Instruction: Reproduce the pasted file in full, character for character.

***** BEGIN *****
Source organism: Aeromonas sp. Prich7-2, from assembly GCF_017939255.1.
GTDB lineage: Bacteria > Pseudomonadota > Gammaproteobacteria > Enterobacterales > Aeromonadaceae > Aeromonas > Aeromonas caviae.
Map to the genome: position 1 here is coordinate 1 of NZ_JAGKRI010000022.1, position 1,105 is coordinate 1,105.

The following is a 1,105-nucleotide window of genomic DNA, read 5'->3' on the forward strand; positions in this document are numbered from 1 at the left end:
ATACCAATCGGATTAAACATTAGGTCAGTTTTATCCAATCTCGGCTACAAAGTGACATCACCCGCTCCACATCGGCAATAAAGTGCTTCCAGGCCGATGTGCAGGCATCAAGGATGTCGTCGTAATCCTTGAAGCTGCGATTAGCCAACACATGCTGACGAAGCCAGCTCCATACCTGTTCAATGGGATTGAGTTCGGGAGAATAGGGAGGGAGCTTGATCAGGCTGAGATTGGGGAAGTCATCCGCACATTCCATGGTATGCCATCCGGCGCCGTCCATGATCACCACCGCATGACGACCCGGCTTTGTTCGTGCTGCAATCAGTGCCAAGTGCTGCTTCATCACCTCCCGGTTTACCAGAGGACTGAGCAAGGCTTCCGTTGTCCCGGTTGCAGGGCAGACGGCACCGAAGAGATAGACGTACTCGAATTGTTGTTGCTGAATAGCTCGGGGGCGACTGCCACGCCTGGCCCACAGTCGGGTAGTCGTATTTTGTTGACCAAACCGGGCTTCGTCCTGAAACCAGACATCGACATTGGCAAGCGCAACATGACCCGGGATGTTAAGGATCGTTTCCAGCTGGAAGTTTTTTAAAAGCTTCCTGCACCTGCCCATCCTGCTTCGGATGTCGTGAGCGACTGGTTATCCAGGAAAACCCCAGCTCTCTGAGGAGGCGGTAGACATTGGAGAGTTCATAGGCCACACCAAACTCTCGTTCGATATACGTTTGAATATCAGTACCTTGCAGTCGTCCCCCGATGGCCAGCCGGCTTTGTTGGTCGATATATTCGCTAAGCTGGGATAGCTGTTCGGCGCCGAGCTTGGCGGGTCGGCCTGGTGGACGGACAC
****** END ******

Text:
Source organism: Aeromonas sp. Prich7-2, from assembly GCF_017939255.1.
GTDB lineage: Bacteria > Pseudomonadota > Gammaproteobacteria > Enterobacterales > Aeromonadaceae > Aeromonas > Aeromonas caviae.
Map to the genome: position 1 here is coordinate 1 of NZ_JAGKRI010000022.1, position 1,105 is coordinate 1,105.

The following is a 1,105-nucleotide window of genomic DNA, read 5'->3' on the forward strand; positions in this document are numbered from 1 at the left end:
ATACCAATCGGATTAAACATTAGGTCAGTTTTATCCAATCTCGGCTACAAAGTGACATCACCCGCTCCACATCGGCAATAAAGTGCTTCCAGGCCGATGTGCAGGCATCAAGGATGTCGTCGTAATCCTTGAAGCTGCGATTAGCCAACACATGCTGACGAAGCCAGCTCCATACCTGTTCAATGGGATTGAGTTCGGGAGAATAGGGAGGGAGCTTGATCAGGCTGAGATTGGGGAAGTCATCCGCACATTCCATGGTATGCCATCCGGCGCCGTCCATGATCACCACCGCATGACGACCCGGCTTTGTTCGTGCTGCAATCAGTGCCAAGTGCTGCTTCATCACCTCCCGGTTTACCAGAGGACTGAGCAAGGCTTCCGTTGTCCCGGTTGCAGGGCAGACGGCACCGAAGAGATAGACGTACTCGAATTGTTGTTGCTGAATAGCTCGGGGGCGACTGCCACGCCTGGCCCACAGTCGGGTAGTCGTATTTTGTTGACCAAACCGGGCTTCGTCCTGAAACCAGACATCGACATTGGCAAGCGCAACATGACCCGGGATGTTAAGGATCGTTTCCAGCTGGAAGTTTTTTAAAAGCTTCCTGCACCTGCCCATCCTGCTTCGGATGTCGTGAGCGACTGGTTATCCAGGAAAACCCCAGCTCTCTGAGGAGGCGGTAGACATTGGAGAGTTCATAGGCCACACCAAACTCTCGTTCGATATACGTTTGAATATCAGTACCTTGCAGTCGTCCCCCGATGGCCAGCCGGCTTTGTTGGTCGATATATTCGCTAAGCTGGGATAGCTGTTCGGCGCCGAGCTTGGCGGGTCGGCCTGGTGGACGGACAC